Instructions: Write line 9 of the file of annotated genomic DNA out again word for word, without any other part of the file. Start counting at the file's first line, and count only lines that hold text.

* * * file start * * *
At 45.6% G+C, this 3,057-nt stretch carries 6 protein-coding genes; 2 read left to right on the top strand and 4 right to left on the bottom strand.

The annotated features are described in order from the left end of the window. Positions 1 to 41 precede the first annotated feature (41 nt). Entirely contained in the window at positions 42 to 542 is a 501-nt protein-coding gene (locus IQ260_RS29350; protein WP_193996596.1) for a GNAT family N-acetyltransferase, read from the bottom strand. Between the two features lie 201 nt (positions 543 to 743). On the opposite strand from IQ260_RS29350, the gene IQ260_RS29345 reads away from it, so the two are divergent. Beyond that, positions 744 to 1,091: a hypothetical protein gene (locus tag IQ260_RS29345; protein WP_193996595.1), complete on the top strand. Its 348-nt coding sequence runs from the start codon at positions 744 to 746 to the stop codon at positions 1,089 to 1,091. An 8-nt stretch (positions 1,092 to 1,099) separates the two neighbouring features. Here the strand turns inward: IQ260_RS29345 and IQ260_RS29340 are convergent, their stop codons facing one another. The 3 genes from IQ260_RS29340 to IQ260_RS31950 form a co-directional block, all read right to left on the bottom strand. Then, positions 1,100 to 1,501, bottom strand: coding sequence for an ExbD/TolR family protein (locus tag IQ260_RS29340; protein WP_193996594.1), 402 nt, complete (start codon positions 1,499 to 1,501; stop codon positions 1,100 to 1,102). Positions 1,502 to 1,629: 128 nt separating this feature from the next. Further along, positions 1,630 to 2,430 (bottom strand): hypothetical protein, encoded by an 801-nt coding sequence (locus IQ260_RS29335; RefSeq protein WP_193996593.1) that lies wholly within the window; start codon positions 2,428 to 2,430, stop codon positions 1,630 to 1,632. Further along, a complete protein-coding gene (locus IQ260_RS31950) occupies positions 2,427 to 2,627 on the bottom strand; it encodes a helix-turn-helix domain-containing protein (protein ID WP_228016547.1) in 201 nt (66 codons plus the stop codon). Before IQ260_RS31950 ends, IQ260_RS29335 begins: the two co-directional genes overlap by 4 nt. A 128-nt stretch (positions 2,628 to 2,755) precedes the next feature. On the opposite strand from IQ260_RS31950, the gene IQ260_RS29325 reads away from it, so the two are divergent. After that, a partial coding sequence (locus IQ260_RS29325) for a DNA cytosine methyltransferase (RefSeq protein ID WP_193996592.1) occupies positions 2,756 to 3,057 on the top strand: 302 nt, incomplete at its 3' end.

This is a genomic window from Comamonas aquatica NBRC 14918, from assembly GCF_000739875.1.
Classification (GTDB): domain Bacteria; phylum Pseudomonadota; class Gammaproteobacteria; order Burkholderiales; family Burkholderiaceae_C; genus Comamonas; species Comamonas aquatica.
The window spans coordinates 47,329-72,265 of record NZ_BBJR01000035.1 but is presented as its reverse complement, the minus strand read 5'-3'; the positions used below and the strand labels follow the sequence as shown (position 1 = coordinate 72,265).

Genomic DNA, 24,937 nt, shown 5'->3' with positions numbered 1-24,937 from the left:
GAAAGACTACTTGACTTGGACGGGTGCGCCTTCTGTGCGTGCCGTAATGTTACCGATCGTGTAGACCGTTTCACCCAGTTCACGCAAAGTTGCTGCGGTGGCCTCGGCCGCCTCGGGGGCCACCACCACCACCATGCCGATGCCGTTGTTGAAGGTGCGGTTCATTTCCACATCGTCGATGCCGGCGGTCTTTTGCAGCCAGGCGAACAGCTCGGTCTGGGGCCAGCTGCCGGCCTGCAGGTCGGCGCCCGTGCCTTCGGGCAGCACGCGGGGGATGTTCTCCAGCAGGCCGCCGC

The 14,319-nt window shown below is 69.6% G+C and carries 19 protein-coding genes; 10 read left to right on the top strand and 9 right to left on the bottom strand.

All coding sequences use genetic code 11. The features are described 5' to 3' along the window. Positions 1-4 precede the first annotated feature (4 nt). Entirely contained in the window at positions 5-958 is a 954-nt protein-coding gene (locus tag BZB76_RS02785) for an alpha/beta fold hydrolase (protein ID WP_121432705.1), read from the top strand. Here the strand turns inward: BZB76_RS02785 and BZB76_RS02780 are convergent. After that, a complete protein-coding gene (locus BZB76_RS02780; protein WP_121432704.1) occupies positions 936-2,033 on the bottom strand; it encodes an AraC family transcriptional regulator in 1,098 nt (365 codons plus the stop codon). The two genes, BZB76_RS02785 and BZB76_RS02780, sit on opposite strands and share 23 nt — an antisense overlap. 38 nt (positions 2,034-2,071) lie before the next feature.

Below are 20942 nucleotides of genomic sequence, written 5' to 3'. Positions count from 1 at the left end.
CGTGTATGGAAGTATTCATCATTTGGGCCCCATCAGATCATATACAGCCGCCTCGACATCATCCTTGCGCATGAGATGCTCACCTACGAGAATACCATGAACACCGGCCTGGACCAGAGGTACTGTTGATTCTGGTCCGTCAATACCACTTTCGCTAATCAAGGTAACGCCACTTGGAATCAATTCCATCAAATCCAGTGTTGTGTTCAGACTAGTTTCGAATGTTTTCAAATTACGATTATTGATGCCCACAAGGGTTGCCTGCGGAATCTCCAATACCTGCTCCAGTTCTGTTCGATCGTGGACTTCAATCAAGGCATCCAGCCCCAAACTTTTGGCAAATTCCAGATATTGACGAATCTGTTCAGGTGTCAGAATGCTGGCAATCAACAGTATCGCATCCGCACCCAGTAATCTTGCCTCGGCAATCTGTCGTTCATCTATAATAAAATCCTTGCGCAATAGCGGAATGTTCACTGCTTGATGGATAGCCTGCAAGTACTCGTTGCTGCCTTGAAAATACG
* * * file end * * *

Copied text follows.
All coding sequences use genetic code 11. The features are described 5' to 3' along the window. Positions 1-4 precede the first annotated feature (4 nt). Entirely contained in the window at positions 5-958 is a 954-nt protein-coding gene (locus tag BZB76_RS02785) for an alpha/beta fold hydrolase (protein ID WP_121432705.1), read from the top strand. Here the strand turns inward: BZB76_RS02785 and BZB76_RS02780 are convergent. After that, a complete protein-coding gene (locus BZB76_RS02780; protein WP_121432704.1) occupies positions 936-2,033 on the bottom strand; it encodes an AraC family transcriptional regulator in 1,098 nt (365 codons plus the stop codon). The two genes, BZB76_RS02785 and BZB76_RS02780, sit on opposite strands and share 23 nt — an antisense overlap. 38 nt (positions 2,034-2,071) lie before the next feature.